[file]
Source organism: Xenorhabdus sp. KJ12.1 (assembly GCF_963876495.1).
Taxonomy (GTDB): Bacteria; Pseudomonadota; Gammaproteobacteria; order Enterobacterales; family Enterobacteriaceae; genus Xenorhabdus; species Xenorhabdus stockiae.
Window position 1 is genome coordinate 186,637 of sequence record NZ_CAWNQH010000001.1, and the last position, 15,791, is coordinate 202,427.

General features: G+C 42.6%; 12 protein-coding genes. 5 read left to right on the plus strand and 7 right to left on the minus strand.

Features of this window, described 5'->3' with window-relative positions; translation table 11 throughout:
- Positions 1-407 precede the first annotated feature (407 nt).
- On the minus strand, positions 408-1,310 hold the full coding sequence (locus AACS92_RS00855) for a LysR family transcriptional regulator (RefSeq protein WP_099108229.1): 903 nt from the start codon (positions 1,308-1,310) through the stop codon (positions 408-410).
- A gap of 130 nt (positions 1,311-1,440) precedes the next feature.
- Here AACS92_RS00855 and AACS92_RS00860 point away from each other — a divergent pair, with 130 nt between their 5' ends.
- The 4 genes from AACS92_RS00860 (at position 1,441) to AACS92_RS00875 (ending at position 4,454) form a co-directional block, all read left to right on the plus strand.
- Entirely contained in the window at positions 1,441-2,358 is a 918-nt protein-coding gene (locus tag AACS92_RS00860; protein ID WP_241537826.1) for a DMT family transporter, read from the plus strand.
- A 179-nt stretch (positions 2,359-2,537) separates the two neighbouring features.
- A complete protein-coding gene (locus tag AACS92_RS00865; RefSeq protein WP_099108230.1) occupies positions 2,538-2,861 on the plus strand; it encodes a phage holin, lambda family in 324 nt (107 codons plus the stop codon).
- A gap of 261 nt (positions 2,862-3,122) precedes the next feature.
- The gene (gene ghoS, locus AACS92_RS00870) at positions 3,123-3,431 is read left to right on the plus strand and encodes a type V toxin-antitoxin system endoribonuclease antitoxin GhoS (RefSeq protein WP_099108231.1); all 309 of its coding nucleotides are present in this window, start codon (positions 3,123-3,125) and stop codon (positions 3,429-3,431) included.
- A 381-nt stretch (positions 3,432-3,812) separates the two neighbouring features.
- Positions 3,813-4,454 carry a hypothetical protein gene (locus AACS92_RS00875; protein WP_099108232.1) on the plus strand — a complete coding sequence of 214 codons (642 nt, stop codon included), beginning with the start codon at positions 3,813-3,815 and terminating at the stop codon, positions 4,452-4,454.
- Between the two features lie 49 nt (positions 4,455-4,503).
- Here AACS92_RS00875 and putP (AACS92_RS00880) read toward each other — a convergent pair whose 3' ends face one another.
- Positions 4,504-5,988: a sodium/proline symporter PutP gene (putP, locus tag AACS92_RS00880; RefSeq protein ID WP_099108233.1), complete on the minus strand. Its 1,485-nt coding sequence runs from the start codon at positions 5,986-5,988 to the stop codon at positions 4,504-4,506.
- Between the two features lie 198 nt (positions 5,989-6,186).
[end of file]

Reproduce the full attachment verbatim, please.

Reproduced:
Source organism: Xenorhabdus sp. KJ12.1 (assembly GCF_963876495.1).
Taxonomy (GTDB): Bacteria; Pseudomonadota; Gammaproteobacteria; order Enterobacterales; family Enterobacteriaceae; genus Xenorhabdus; species Xenorhabdus stockiae.
Window position 1 is genome coordinate 186,637 of sequence record NZ_CAWNQH010000001.1, and the last position, 15,791, is coordinate 202,427.

General features: G+C 42.6%; 12 protein-coding genes. 5 read left to right on the plus strand and 7 right to left on the minus strand.

Features of this window, described 5'->3' with window-relative positions; translation table 11 throughout:
- Positions 1-407 precede the first annotated feature (407 nt).
- On the minus strand, positions 408-1,310 hold the full coding sequence (locus AACS92_RS00855) for a LysR family transcriptional regulator (RefSeq protein WP_099108229.1): 903 nt from the start codon (positions 1,308-1,310) through the stop codon (positions 408-410).
- A gap of 130 nt (positions 1,311-1,440) precedes the next feature.
- Here AACS92_RS00855 and AACS92_RS00860 point away from each other — a divergent pair, with 130 nt between their 5' ends.
- The 4 genes from AACS92_RS00860 (at position 1,441) to AACS92_RS00875 (ending at position 4,454) form a co-directional block, all read left to right on the plus strand.
- Entirely contained in the window at positions 1,441-2,358 is a 918-nt protein-coding gene (locus tag AACS92_RS00860; protein ID WP_241537826.1) for a DMT family transporter, read from the plus strand.
- A 179-nt stretch (positions 2,359-2,537) separates the two neighbouring features.
- A complete protein-coding gene (locus tag AACS92_RS00865; RefSeq protein WP_099108230.1) occupies positions 2,538-2,861 on the plus strand; it encodes a phage holin, lambda family in 324 nt (107 codons plus the stop codon).
- A gap of 261 nt (positions 2,862-3,122) precedes the next feature.
- The gene (gene ghoS, locus AACS92_RS00870) at positions 3,123-3,431 is read left to right on the plus strand and encodes a type V toxin-antitoxin system endoribonuclease antitoxin GhoS (RefSeq protein WP_099108231.1); all 309 of its coding nucleotides are present in this window, start codon (positions 3,123-3,125) and stop codon (positions 3,429-3,431) included.
- A 381-nt stretch (positions 3,432-3,812) separates the two neighbouring features.
- Positions 3,813-4,454 carry a hypothetical protein gene (locus AACS92_RS00875; protein WP_099108232.1) on the plus strand — a complete coding sequence of 214 codons (642 nt, stop codon included), beginning with the start codon at positions 3,813-3,815 and terminating at the stop codon, positions 4,452-4,454.
- Between the two features lie 49 nt (positions 4,455-4,503).
- Here AACS92_RS00875 and putP (AACS92_RS00880) read toward each other — a convergent pair whose 3' ends face one another.
- Positions 4,504-5,988: a sodium/proline symporter PutP gene (putP, locus tag AACS92_RS00880; RefSeq protein ID WP_099108233.1), complete on the minus strand. Its 1,485-nt coding sequence runs from the start codon at positions 5,986-5,988 to the stop codon at positions 4,504-4,506.
- Between the two features lie 198 nt (positions 5,989-6,186).